The PAAS-normalized REE patterns and REE ratios (Fig. 3) show a trend between a middle REE-enriched and light REE-depleted patterns. Importantly, both patterns can occur in the same specimens. The LREE-depleted patterns mostly occur in the internal part of the samples, and in general, they have lower REE concentration. Therefore, these patterns are best explained by partial REE uptake driven by the limited access to REE, and by different diffusion/absorption rates along the REE series (e.g. Herwartz et al., 2011; Trueman et al., 2011) relating to their decreasing ion radii with increasing mass (i.e. lanthanide contraction). This latter process results in more effective adsorption of the LREE and MREE at the edge of the fossils during permineralization, while HREE is less likely scavenged, and it can be relatively more enriched in the interior part of the bones (e.g. Herwartz et al., 2013; Ullmann et al., 2021). Such trends have been reported from many environmental settings (e.g. Botfalvai et al., 2021, 2022; Herwartz et al., 2013; Kocsis et al., 2020; Ullmann et al., 2020). On the other hand, the MREE-enriched patterns would reflect the distribution of external REE sources related to early diagenetic pore fluids. The REE signature of natural water in the transitional zone between the marine and the terrestrial environments (such as estuaries) is highly variable, but usually is intermediate between the REE signatures of river and sea waters (Elderfield et al., 1999; Patrick et al., 2004). The LREE and MREE are preferentially adsorbed onto particle surfaces, hence in case of high sediment load in the coastal region could result in MREE-enriched patterns in vertebrate fossils such as observed in the Máriahalom assemblage (e.g. Elderfield et al., 1999; Patrick et al., 2004; Trueman et al., 2006). MREE-enriched patterns are sometimes also linked to low redox conditions and Fe redox recycling (Haley et al., 2004), and the quick sedimentation rate at the Máriahalom site may also have induced low redox conditions in the early diagenetic environment.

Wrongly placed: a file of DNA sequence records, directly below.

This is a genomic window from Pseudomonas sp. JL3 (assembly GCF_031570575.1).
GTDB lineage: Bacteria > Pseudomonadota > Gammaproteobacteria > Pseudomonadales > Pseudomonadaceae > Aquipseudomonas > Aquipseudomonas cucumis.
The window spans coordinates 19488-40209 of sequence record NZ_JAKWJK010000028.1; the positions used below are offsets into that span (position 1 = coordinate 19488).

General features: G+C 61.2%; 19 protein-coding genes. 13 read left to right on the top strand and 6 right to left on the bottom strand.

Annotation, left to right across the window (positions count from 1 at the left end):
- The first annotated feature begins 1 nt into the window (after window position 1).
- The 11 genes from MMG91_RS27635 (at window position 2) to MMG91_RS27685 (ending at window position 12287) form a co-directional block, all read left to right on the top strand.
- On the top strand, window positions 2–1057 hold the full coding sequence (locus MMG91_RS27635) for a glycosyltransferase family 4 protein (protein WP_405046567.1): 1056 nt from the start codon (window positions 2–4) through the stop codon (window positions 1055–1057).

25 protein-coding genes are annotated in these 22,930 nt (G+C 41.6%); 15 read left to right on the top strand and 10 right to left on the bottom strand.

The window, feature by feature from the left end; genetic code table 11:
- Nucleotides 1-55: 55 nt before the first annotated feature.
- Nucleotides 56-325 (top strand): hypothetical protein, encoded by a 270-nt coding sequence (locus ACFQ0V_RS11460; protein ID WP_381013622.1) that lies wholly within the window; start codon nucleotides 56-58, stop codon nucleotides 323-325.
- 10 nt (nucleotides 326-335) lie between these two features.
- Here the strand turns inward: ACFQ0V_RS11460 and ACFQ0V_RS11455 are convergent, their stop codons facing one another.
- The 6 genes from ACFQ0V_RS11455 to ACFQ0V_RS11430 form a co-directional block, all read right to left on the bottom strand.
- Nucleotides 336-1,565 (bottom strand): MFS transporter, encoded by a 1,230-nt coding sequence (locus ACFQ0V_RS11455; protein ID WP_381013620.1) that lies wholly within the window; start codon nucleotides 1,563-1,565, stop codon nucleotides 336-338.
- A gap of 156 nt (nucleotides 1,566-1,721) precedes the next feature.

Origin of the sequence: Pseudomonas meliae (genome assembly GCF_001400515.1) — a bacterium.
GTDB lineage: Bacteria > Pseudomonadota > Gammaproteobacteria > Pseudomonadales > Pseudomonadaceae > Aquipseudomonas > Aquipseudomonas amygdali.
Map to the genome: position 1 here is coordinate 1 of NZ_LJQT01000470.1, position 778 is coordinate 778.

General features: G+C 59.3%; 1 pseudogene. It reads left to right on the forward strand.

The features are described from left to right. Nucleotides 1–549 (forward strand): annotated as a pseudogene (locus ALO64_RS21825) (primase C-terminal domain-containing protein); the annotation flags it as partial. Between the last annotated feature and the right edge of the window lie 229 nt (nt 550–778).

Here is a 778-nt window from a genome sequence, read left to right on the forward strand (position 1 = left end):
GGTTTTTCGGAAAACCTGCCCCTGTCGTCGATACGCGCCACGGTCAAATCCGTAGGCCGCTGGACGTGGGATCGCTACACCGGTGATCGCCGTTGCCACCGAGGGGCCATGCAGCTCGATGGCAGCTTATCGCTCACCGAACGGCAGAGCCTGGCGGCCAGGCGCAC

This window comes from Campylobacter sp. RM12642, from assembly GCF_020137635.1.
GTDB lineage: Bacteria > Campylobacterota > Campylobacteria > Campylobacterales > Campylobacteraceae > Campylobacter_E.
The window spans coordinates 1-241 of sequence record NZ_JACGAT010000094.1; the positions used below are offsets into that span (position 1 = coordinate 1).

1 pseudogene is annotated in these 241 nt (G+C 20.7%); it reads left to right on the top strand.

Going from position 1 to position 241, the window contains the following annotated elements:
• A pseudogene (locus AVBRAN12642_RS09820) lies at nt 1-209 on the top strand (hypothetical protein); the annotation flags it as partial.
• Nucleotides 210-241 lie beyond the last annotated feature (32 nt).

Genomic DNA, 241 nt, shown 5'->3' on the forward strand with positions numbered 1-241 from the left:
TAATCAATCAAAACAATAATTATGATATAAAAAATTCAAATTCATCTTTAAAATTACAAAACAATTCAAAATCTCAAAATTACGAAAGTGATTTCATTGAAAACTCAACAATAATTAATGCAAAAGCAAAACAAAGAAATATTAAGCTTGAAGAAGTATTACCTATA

The similar distribution patterns of the normalized REE data from the bones and teeth of the marine, terrestrial, and freshwater animals indicate that all the investigated remains here were fossilized in similar diagenetic environments and had comparable REE uptake history. The fact that the Microbunodon minimum remains (both of teeth and bones) and the other measured fossils are very similar both in REE content and distributions suggest a contemporaneous fossilization for the entire vertebrate assemblage. Another implication is that even if evident mixing occurred, large-scale reworking from strata of significantly different ages can be excluded.

Ecology data

The isotope composition of teeth and bones (δ18OPO4) of the examined taxa is closely related to environmental water isotope composition (δ18OH2O) such as to ambient water for aquatic organisms and to consumed water for terrestrial animals (e.g. Amiot et al., 2007; Kohn & Cerling, 2002). In the case of fishes, ambient water temperature is also an important factor controlling the δ18OPO4 values (Kolodny et al., 1983; Longinelli & Nuti, 1973).

The isotope composition of environmental water can vary a lot (e.g. Dansgaard, 1964). The average isotope composition of seawater is 0 ‰ (i.e. standardized to mean ocean water—VSMOW). However, locally, sea surface water can be more enriched in the heavy isotopes due to evaporation (positive δ18OH2O), or it can be depleted in 18O due to freshwater input (negative δ18OH2O). The negative δ18O of freshwater is a result of successive evaporation and condensation processes of water vapour (Rayleigh fractionation), when meteoric water (i.e. precipitation) becomes more and more depleted in the heavy isotope (18O) than its original source (e.g. seawater). This depletion is further enhanced, for example, by altitude, latitude, and distance from the ocean. On the other hand, the average isotopic composition of seawater fluctuated mainly due to climatic factors such as temperature and the amount of ice in the Polar Regions in the past. Generally, for the Cenozoic the average δ18OH2O of seawater varied between a greenhouse and icehouse endmember values of about −1 ‰ and 0.5 ‰, respectively (e.g. Lear et al., 2000).